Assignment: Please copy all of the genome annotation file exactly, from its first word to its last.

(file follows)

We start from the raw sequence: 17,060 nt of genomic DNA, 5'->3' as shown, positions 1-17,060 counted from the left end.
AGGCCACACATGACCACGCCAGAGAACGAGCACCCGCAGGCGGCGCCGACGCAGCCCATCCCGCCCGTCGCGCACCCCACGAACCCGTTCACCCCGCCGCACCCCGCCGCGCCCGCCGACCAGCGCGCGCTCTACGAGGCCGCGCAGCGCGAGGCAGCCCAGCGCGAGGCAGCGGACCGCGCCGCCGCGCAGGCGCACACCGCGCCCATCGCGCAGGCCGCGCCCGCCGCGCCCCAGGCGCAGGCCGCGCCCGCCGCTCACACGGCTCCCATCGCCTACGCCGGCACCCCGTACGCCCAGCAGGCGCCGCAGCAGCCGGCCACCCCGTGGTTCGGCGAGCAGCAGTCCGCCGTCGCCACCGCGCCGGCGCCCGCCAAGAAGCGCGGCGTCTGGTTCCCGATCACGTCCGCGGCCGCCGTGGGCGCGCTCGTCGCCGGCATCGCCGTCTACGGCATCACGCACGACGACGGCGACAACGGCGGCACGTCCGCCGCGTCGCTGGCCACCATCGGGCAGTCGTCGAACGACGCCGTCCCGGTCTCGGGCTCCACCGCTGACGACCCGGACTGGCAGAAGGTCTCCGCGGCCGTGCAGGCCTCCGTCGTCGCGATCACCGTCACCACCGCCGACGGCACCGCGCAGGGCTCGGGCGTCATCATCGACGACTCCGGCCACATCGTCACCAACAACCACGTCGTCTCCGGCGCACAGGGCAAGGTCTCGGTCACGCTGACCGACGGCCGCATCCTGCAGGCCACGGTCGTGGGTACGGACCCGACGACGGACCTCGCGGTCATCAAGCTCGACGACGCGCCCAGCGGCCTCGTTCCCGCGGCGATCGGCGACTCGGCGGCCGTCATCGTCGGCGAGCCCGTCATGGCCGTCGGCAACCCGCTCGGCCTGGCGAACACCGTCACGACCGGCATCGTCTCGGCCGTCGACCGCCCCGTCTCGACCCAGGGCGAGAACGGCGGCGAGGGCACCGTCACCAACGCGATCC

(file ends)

We start from the raw sequence: 17,060 nt of genomic DNA, 5'->3' as shown, positions 1-17,060 counted from the left end.
AGGCCACACATGACCACGCCAGAGAACGAGCACCCGCAGGCGGCGCCGACGCAGCCCATCCCGCCCGTCGCGCACCCCACGAACCCGTTCACCCCGCCGCACCCCGCCGCGCCCGCCGACCAGCGCGCGCTCTACGAGGCCGCGCAGCGCGAGGCAGCCCAGCGCGAGGCAGCGGACCGCGCCGCCGCGCAGGCGCACACCGCGCCCATCGCGCAGGCCGCGCCCGCCGCGCCCCAGGCGCAGGCCGCGCCCGCCGCTCACACGGCTCCCATCGCCTACGCCGGCACCCCGTACGCCCAGCAGGCGCCGCAGCAGCCGGCCACCCCGTGGTTCGGCGAGCAGCAGTCCGCCGTCGCCACCGCGCCGGCGCCCGCCAAGAAGCGCGGCGTCTGGTTCCCGATCACGTCCGCGGCCGCCGTGGGCGCGCTCGTCGCCGGCATCGCCGTCTACGGCATCACGCACGACGACGGCGACAACGGCGGCACGTCCGCCGCGTCGCTGGCCACCATCGGGCAGTCGTCGAACGACGCCGTCCCGGTCTCGGGCTCCACCGCTGACGACCCGGACTGGCAGAAGGTCTCCGCGGCCGTGCAGGCCTCCGTCGTCGCGATCACCGTCACCACCGCCGACGGCACCGCGCAGGGCTCGGGCGTCATCATCGACGACTCCGGCCACATCGTCACCAACAACCACGTCGTCTCCGGCGCACAGGGCAAGGTCTCGGTCACGCTGACCGACGGCCGCATCCTGCAGGCCACGGTCGTGGGTACGGACCCGACGACGGACCTCGCGGTCATCAAGCTCGACGACGCGCCCAGCGGCCTCGTTCCCGCGGCGATCGGCGACTCGGCGGCCGTCATCGTCGGCGAGCCCGTCATGGCCGTCGGCAACCCGCTCGGCCTGGCGAACACCGTCACGACCGGCATCGTCTCGGCCGTCGACCGCCCCGTCTCGACCCAGGGCGAGAACGGCGGCGAGGGCACCGTCACCAACGCGATCC